In the back yard of John Ratajkowski’s rambling, comfortable, old frame house in Carmel Valley east of Interstate 5 is a small wooden outbuilding the painter built when he returned from Poland late in the summer of 1981. It’s a copy, scaled-down and not true in every detail, of a little chapel in Krakow that he saw, loved, and sketched. In the ceiling of the single room is a peculiar box belfry with glass panes that let in light. There’s a bed in the room, and by it a picture of Stashik’s wife and eight-year-old son. “How do you like that?” Ratajkowski says. “I build a Polish chapel and a year later a Pole comes to live in it.”
In the end, it was Jurik who successfully schemed a way to get himself and his boyhood friend, Stashik, out of the country. Early in 1982, the hard-lining Jaruzelski regime had decided that business was business and Poland’s economy would have to maintain its ties to the West. And so while it continued to outlaw worker movements, socialist Poland allowed its few entrepreneurs to fly freely in and out of the country on buying trips abroad. (We live in a world of ironies.)
Jurik knew just what to do with that information, which had been given him quite casually by a minor government official who one day stopped at the station. “With cold blood, he used people,” Stashik says of his friend Jurik. “You see, he had gasoline and tires, and sometimes these are hard to find. Bureacrats sometimes came in for gas and he would fill them up and just tell them to go and not pay. He would tell me, ‘Maybe I need this guy only one time a year. But when I need him, I want him.”
Several times Jurik and Stashik would rendezvous, get in Jurik’s Peugeot, and drive back roads to a nighttime meeting with one or another government official who could counsel them on how to secure, first, business papers and, second, passports. Stashik decided that he would set up a phony television-parts factory. With the clandestine advice from officials who owed Jurik, Stashik bribed one office to process his incorporation papers ahead of others who’d applied before him. He bribed another not to come out on an inspection trip to the ghost factory. From Ratajkowski he got a letterhead saying that the machine tools Stashik needed were sold here in San Diego. At the passport office all the papers necessary for the issuance of a passport were found to be in order, but he was lacking papers that showed he had paid taxes. “I say, ‘Oh, shit. ’ I go to the government tax offices and tell them I need to show last year’s taxes and they say, ‘How can we show taxes if we have no record of you?’ And I say, ‘Okay, I will pay next year’s taxes,’ and give them some money. Well, they cannot give me tax records that do not exist, but they give me this one simple certificate that my taxes are in good order. I'm sure, you know, they just kept the money for themselves. And next day, I get my. passport.”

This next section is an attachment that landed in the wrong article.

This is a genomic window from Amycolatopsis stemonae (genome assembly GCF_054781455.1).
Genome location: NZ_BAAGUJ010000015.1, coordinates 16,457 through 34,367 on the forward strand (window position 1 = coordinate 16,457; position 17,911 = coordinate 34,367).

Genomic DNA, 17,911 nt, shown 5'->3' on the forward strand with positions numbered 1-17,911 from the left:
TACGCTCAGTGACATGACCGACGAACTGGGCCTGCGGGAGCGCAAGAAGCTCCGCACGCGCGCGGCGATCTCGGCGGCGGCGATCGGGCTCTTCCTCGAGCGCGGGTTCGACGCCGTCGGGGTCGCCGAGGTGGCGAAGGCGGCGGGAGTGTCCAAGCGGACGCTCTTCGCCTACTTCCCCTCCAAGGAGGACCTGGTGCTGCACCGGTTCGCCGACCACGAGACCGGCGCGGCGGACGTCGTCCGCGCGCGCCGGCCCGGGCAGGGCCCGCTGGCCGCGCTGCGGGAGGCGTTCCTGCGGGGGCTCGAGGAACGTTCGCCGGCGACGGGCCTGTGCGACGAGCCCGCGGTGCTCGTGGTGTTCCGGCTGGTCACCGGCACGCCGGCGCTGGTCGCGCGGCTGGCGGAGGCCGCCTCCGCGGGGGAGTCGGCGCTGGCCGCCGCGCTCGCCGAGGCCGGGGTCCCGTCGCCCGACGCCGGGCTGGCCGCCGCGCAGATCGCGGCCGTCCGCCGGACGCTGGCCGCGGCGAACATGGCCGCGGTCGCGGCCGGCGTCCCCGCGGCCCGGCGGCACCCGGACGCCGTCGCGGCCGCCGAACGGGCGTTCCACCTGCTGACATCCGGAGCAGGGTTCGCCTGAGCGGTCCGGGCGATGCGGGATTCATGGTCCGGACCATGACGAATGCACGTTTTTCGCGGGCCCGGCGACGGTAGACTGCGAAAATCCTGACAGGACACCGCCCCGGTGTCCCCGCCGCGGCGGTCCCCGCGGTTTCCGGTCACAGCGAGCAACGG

There was no way out for Stashik’s wife and child, however. Business being business, families were to stay behind, according to the regime. The only hope they had when they left each other was that Stashik might be able to prove, after arriving in this country', that he was deathly ill. “She knew it might not work.” His son. however, was quite sure they’d be together soon. “1 was too,” Stashik says. “Jurik drove us to the airport. I wasn't even sure I could get on the plane. I was stupid. I told a man I had worked with what I was doing, and he wanted to buy my car. But my wife needed it, so I wouldn’t sell it to him. He got mad and said he was going to the police. ’ ’ There was no trouble boarding the plane.